I've had some really interesting conversations in the last couple of weeks about methodologies, standards and the concrete, practical needs of real project managers.
One of the larer questions that emerges in many of these conversations is the value that a standard actually has. If the process requirements will vary by organization - depending upon the structure, culture and types of projects being managed -- then does a standard really delivery value? And what value specifically does it provide?
The theoretical value of standards is that they provide a common process, common terminology and common way of thinking about projects. Taken to its logical conclusion, we should be all be able to manage projects in a consistent fashion. The reality, however, is that we don't. Few organizations have a consistent approach applied by everyone. Most projects are managed based upon the preferences, skills, experiences and biases of their individual project managers. While many of us may become PMPs, that doesn't mean that the PMBOK defines how we manage. While some might adhere strongly to a PMBOK framework, such practices are often seen as rigid, uncompromising and irrelevant.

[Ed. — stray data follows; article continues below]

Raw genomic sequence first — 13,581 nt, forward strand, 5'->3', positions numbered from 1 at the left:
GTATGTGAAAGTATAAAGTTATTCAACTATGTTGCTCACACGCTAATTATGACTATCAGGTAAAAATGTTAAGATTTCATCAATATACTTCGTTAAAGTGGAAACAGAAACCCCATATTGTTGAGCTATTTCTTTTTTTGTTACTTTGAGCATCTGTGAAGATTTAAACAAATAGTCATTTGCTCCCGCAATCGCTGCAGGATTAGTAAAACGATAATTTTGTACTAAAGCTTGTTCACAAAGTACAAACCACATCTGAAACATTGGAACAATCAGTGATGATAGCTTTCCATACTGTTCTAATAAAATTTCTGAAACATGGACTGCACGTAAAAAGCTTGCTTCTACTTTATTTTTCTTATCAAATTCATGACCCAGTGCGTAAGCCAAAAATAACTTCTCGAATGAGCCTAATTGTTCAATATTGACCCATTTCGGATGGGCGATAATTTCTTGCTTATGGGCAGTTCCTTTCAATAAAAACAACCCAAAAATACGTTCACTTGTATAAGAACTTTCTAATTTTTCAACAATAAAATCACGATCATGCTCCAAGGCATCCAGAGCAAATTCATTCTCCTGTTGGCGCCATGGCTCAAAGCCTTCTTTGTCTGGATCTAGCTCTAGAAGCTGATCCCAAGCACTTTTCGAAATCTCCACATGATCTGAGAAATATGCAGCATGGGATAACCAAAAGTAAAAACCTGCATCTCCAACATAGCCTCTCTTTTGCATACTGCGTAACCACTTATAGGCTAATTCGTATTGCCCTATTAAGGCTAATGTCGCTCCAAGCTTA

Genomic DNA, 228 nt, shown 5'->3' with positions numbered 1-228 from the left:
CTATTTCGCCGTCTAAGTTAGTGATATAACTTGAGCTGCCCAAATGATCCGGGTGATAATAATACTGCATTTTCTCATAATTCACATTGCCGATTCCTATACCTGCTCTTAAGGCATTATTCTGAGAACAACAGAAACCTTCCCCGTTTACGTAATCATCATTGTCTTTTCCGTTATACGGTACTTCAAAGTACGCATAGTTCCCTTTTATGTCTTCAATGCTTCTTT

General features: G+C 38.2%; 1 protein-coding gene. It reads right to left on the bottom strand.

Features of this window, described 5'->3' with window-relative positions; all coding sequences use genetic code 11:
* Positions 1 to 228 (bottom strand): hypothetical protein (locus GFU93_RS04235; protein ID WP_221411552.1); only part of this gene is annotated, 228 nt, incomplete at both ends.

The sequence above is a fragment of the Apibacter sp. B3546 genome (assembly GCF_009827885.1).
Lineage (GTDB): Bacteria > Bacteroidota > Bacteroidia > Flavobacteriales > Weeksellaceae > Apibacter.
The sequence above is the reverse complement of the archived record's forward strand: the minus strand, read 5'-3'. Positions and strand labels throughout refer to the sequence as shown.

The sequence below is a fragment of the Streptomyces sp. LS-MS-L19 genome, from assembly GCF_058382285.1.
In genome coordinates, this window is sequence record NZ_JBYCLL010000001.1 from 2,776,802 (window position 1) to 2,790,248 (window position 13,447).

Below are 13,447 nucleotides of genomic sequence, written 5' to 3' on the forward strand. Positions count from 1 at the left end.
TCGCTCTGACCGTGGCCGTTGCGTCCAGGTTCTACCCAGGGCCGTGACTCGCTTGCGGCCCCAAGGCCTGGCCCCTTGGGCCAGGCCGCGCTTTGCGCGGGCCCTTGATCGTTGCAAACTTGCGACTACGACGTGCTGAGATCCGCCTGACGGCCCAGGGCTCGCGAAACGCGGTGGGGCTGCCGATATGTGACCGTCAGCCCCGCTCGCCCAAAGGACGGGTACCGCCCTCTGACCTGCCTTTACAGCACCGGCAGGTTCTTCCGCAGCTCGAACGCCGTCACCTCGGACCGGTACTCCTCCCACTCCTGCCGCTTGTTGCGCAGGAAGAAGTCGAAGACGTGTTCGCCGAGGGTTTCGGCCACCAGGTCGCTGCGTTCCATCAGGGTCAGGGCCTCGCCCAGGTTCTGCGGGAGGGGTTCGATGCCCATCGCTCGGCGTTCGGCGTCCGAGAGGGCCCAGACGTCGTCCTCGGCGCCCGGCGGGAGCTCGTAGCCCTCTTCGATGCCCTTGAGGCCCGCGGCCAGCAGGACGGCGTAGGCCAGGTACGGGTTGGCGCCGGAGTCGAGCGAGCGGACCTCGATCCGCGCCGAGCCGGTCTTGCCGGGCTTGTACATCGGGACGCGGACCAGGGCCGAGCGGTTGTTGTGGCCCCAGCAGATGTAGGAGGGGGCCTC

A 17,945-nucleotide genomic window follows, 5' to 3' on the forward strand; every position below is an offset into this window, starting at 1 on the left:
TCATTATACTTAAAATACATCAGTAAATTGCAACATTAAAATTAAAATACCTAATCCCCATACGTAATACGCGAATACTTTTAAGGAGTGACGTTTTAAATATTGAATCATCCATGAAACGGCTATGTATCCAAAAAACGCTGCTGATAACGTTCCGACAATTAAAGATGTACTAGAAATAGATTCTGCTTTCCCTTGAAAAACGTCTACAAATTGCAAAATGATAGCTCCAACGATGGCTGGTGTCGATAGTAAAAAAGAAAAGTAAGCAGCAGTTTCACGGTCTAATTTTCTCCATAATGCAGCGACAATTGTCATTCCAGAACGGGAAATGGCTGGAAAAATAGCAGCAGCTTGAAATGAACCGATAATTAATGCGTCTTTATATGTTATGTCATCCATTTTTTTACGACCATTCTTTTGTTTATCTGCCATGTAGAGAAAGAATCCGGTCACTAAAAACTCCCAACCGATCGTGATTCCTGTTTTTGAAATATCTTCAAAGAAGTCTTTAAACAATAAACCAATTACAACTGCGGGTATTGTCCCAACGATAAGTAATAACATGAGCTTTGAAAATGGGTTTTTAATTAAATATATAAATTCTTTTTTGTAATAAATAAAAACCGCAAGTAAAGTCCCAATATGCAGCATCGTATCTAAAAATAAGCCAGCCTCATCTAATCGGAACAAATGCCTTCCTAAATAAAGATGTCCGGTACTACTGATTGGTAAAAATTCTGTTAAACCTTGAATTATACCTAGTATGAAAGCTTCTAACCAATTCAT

Arguably, standards define what we should do, rather than how we should do it. There seems to be a little bit of a 'chicken-and-egg' conundrum, however. Does the standard define the process, or do we justify our processes base upon our standards?
I don't pretend to have answers yet, but I feel that the question is a worthwhile one. There is a huge amount of effort, money and emotional commitment wrapped up in the definition and promotion of standards. Are the returns worth it?